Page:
BARCELONA, Spain -- The Galaxy S5 may be Samsung's flashiest device of the year, but it won't be the only important one.
The Korean electronics giant on Monday unveiled its
Increasingly, the battleground for mobile won't be waged on the streets of New York or London but in the alleys of Beijing and Mumbai. The market for low-end phones should grow about 17 percent each year through 2018 while the high-end smartphone segment -- the category the Galaxy S5 calls home, along with
"There's no question that emerging markets will provide a very large growth opportunity for mobile," Cristiano Amon, Qualcomm's president of mobile and computing, told CNET.
That means Samsung, Apple, and all of the other handset makers must adjust. They have to keep developing their high-end devices to boost their brands and attract buyers in markets like the US. But they also need to put more focus on their cheaper smartphones and figure out how to compete in places like Brazil.
For Samsung, that's not too much of a stretch. The company already is the top smartphone vendor in mainland China and other developing markets. It has long followed the strategy of releasing a wide variety of devices at different price levels, and that has helped buoy its position in many regions.
However, it's also seeing more competition from mobile up-and-comers such as Huawei, Lenovo, and Xiaomi. Right now those companies are gaining in China, but they also have plans to aggressively expand outside their home country. Lenovo, for one, will do that partly through its Motorola acquisition. That's something that should have Samsung worried.
"Samsung is still doing fairly well in most emerging markets," Jackdaw Research analyst Jan Dawson said. "But it's not growing share in most markets, just holding onto its position."
Chinese vendors won't be the only phone makers targeting price-sensitive markets. Countless companies are showcasing their newest devices this week during the Mobile World Congress trade show here, and along with new flagship devices, most also have some sort of offering for developing markets with more limited features and lower pricing.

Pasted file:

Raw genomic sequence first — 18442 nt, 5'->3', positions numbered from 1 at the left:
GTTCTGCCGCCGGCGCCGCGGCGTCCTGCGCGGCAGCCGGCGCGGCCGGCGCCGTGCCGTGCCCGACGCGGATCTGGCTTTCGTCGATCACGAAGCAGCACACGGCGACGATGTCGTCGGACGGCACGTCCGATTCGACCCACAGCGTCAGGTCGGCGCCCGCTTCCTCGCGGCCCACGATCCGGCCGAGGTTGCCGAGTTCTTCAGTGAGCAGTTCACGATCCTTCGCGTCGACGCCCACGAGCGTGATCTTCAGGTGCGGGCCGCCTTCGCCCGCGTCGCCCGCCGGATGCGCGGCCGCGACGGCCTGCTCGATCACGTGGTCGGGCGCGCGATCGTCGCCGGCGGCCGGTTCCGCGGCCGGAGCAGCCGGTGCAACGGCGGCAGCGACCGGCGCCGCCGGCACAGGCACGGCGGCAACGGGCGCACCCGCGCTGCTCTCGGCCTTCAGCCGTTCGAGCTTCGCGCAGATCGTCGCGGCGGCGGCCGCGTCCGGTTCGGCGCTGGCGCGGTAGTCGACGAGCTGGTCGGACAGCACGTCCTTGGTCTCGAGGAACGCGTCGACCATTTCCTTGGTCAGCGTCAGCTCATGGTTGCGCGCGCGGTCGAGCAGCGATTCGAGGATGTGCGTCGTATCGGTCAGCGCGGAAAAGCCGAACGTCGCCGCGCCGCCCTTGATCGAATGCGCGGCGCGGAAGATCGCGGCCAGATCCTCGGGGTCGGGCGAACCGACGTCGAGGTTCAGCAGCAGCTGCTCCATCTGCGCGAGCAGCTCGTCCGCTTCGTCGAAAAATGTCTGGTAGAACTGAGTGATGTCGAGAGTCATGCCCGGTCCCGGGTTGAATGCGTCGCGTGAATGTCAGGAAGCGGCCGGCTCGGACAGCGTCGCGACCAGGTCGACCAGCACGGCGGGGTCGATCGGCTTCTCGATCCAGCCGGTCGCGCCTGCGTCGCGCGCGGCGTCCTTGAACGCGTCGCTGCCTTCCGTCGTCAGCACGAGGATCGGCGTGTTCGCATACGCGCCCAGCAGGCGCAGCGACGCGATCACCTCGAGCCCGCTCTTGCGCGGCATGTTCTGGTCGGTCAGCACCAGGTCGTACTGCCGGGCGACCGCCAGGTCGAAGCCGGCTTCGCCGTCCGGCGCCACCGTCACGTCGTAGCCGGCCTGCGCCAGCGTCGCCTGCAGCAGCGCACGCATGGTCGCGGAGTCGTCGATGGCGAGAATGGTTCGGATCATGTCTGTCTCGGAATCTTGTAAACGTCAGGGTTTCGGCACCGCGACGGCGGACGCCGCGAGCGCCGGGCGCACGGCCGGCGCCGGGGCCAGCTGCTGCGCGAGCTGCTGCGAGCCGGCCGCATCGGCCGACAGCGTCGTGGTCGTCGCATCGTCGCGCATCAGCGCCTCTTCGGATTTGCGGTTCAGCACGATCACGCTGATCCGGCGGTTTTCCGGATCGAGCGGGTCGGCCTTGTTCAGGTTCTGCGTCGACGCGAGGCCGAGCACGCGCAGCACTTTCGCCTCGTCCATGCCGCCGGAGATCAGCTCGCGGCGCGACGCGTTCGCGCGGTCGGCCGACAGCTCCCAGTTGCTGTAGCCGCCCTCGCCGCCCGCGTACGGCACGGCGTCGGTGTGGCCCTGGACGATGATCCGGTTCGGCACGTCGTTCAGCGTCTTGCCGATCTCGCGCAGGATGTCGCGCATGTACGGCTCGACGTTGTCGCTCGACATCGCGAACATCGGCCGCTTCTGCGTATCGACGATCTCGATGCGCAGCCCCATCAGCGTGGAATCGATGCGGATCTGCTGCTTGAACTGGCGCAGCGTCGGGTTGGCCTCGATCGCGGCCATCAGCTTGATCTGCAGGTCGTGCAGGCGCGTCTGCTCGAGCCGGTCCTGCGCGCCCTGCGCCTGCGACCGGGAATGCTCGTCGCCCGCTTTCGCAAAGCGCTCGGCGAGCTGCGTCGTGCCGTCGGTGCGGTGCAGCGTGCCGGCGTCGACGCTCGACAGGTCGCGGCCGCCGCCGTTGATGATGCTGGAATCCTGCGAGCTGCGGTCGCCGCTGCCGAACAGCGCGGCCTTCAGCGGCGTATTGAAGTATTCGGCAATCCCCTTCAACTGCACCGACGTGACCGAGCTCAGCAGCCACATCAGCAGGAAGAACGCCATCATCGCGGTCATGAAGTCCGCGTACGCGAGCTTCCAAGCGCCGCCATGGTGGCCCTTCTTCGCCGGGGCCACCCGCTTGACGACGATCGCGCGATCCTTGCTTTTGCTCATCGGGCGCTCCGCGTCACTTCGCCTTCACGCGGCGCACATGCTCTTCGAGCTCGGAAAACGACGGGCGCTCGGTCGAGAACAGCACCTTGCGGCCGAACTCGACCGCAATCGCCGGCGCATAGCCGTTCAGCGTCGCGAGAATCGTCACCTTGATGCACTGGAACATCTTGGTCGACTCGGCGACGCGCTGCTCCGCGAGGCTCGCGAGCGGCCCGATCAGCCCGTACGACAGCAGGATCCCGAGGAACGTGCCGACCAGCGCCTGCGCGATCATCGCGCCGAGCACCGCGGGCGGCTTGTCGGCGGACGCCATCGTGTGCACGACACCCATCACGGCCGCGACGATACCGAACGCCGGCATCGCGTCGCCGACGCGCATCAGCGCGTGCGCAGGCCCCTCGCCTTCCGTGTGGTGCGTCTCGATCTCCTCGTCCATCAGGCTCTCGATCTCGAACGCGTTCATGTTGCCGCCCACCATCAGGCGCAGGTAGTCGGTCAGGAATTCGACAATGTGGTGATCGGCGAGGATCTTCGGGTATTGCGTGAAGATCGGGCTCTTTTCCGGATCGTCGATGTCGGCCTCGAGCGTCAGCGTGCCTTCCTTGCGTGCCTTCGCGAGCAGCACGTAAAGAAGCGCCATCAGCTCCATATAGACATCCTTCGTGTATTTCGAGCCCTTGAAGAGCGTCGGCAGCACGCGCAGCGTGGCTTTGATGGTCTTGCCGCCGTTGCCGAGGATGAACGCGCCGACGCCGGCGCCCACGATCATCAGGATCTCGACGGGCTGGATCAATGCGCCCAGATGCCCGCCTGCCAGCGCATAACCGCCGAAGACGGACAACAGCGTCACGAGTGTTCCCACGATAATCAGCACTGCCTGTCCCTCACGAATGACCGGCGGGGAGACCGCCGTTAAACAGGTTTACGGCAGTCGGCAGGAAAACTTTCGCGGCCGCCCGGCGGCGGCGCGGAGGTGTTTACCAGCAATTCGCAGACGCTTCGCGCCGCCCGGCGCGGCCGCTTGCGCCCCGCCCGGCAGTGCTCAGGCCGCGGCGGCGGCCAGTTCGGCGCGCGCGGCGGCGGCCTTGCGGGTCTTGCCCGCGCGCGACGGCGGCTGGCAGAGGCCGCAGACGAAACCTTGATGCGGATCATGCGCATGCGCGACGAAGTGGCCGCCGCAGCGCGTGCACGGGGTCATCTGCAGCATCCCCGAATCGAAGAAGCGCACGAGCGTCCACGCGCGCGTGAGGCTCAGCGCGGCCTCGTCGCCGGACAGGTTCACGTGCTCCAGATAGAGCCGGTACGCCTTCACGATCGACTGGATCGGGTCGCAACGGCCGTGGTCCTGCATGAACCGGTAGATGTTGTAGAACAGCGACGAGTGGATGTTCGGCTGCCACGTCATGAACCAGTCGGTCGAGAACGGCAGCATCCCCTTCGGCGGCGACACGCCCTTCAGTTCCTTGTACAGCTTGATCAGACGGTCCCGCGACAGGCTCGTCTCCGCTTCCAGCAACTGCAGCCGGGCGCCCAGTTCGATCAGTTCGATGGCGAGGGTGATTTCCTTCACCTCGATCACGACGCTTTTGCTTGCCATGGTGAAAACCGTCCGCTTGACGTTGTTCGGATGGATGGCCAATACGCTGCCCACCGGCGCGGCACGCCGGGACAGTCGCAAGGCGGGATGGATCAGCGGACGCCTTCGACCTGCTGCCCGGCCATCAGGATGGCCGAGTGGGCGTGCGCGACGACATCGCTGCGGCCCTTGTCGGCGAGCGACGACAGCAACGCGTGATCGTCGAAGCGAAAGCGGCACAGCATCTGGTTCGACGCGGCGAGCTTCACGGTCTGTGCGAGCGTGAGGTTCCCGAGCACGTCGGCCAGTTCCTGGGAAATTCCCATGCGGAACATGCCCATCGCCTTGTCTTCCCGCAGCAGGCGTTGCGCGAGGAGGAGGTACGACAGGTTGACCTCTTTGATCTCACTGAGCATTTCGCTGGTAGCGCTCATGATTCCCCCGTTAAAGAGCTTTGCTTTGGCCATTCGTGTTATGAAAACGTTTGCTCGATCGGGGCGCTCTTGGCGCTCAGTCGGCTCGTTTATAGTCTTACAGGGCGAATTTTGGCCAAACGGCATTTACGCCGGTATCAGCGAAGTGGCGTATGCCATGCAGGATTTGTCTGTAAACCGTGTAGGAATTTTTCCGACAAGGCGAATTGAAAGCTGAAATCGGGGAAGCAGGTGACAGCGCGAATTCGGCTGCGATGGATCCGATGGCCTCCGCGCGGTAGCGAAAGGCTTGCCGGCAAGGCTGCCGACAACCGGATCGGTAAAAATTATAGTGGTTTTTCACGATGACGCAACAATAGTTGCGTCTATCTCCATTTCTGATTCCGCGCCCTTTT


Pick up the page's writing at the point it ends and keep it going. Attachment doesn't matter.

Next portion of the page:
For instance: LG, which showed off its G Pro 2 and G2 Mini, also unveiled an entry-level LTE device called the F70. And Nokia, the predominant Windows Phone maker, launched an Android device -- the Nokia X -- intended to garner attention, and buyers, in emerging markets. Even software giant Microsoft showed off a Qualcomm reference design that would help handset vendors make smartphones quickly and cheaply. The company has been benefiting from Nokia's strong position in developing nations.
"We're open for business on Windows Phone to anyone who wants to build a Windows Phone," said Nick Parker, the Microsoft executive who handles the company's relationship with hardware companies.
Of course, selling a bigger percentage of lower-priced phones than high-end devices comes with its own problems. The volumes will be much higher, but handset vendors don't make as much from those cheaper devices. Apple, in a bid to protect its high level of profitability, has decided not to play in low-end or even midrange devices, at least for now.
Samsung won't be following the same strategy as Apple, but it will have to decide just how far it's willing to go. The company's first course of business this year will be getting the Galaxy S5 into the market and convincing consumers that its tweaks are worth the upgrade. But after that, emerging markets await.